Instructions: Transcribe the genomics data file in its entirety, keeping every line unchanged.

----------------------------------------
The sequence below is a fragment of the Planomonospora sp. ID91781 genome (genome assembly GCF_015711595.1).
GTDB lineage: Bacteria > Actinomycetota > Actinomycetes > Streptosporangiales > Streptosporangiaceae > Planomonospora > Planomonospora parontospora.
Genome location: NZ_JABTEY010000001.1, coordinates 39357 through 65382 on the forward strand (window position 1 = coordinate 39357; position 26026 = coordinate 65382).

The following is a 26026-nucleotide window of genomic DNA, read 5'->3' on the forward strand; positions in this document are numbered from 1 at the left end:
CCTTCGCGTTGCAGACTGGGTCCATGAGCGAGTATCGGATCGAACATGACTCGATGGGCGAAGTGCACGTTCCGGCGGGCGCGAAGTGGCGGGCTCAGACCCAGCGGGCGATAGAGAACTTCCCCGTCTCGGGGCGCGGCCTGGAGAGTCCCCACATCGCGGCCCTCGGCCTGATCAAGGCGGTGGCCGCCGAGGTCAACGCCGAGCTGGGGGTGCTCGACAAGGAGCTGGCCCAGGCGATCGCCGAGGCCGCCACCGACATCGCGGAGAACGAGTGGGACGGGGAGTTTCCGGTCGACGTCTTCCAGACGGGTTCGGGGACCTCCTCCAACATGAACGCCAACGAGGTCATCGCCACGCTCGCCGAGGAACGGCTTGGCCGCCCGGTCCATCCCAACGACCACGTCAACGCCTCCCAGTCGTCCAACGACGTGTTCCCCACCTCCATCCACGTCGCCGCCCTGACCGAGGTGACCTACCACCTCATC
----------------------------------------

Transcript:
The sequence below is a fragment of the Planomonospora sp. ID91781 genome (genome assembly GCF_015711595.1).
GTDB lineage: Bacteria > Actinomycetota > Actinomycetes > Streptosporangiales > Streptosporangiaceae > Planomonospora > Planomonospora parontospora.
Genome location: NZ_JABTEY010000001.1, coordinates 39357 through 65382 on the forward strand (window position 1 = coordinate 39357; position 26026 = coordinate 65382).

The following is a 26026-nucleotide window of genomic DNA, read 5'->3' on the forward strand; positions in this document are numbered from 1 at the left end:
CCTTCGCGTTGCAGACTGGGTCCATGAGCGAGTATCGGATCGAACATGACTCGATGGGCGAAGTGCACGTTCCGGCGGGCGCGAAGTGGCGGGCTCAGACCCAGCGGGCGATAGAGAACTTCCCCGTCTCGGGGCGCGGCCTGGAGAGTCCCCACATCGCGGCCCTCGGCCTGATCAAGGCGGTGGCCGCCGAGGTCAACGCCGAGCTGGGGGTGCTCGACAAGGAGCTGGCCCAGGCGATCGCCGAGGCCGCCACCGACATCGCGGAGAACGAGTGGGACGGGGAGTTTCCGGTCGACGTCTTCCAGACGGGTTCGGGGACCTCCTCCAACATGAACGCCAACGAGGTCATCGCCACGCTCGCCGAGGAACGGCTTGGCCGCCCGGTCCATCCCAACGACCACGTCAACGCCTCCCAGTCGTCCAACGACGTGTTCCCCACCTCCATCCACGTCGCCGCCCTGACCGAGGTGACCTACCACCTCATC